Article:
Infertility affects approximately one out of every six couples, many of which have more than one cause of infertility. When a couple has been unsuccessful at achieving pregnancy after one year, both partners should undergo comprehensive physical and medical assessments.
Testing for female infertility
The cause of female infertility can be difficult to diagnose, but once the underlying cause is found, many advanced treatments are available. There is an array of diagnostic tests and workups that may be used to find the source of infertility in a woman:
- Urine or blood tests to check for infections or hormone problems
- Abdominal laparoscopy to view the condition of organs and look for blockage, adhesions or scar tissue
- HSG x-ray used with a colored liquid inserted into the fallopian tubes to aid in detecting blockage
- Hysteroscopy uses a tiny telescope with a fiber light to detect uterine abnormalities
- Ultrasound of the uterus and ovaries, which may be done vaginally
- Sonohystogram combines an ultrasound scan with saline injected into the uterus to expose problems
Diagnosing male infertility
Infertility in males may require extensive testing. After a general health evaluation, the doctor may ask about past surgeries, current medication, exercise habits and whether a man smokes or takes recreational drugs. Diagnostic testing usually involves:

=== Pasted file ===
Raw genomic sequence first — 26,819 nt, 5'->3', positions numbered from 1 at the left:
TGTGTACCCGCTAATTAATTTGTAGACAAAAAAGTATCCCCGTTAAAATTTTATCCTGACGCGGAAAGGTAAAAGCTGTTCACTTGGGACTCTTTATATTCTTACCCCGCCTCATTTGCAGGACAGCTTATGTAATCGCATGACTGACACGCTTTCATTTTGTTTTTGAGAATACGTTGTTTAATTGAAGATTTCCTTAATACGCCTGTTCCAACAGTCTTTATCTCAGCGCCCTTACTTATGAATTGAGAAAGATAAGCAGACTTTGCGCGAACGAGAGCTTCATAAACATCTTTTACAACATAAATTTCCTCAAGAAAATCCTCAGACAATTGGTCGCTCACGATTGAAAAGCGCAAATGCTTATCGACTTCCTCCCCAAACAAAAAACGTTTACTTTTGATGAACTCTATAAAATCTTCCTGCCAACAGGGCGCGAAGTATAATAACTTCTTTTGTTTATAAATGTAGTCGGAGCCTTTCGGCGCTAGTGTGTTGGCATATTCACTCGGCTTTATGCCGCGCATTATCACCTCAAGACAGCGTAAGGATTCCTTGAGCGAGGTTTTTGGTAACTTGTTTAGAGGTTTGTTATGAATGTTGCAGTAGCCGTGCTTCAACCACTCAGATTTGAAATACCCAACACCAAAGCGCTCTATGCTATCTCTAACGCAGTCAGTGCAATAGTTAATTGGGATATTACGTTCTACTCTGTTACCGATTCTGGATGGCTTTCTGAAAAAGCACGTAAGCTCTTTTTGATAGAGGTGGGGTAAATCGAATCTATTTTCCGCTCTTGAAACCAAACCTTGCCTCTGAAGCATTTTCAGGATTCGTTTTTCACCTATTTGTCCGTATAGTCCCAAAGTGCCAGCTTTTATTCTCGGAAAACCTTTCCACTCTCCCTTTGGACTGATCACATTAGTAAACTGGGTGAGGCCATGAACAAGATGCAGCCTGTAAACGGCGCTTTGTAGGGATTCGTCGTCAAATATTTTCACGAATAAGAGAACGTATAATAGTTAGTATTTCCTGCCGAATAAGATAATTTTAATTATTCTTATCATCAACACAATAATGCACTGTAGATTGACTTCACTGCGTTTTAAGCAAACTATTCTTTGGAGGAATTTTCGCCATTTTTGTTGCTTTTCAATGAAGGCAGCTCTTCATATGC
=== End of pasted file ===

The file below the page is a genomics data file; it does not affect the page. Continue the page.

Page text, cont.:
- Scrotal ultrasound
- Hormone testing
- Post-ejaculation urinalysis
- Genetic tests
- Testicular biopsy
- Specialized sperm function tests
- Transrectal ultrasound
Advanced reproductive technology; compassionate care
Pinpointing the cause of infertility sets the stage for creating a personalized and effective treatment plan. If you’re struggling to get pregnant and not sure what step to take next, contact the Center for Reproductive Medicine. Our fellowship-trained, board-certified physicians have dedicated their lives to helping couples become parents. In fact, our IVF success rates are among the best in Minnesota.
To schedule an appointment in Minneapolis, call 612-863-5390. In St. Paul, call 651-379-3110.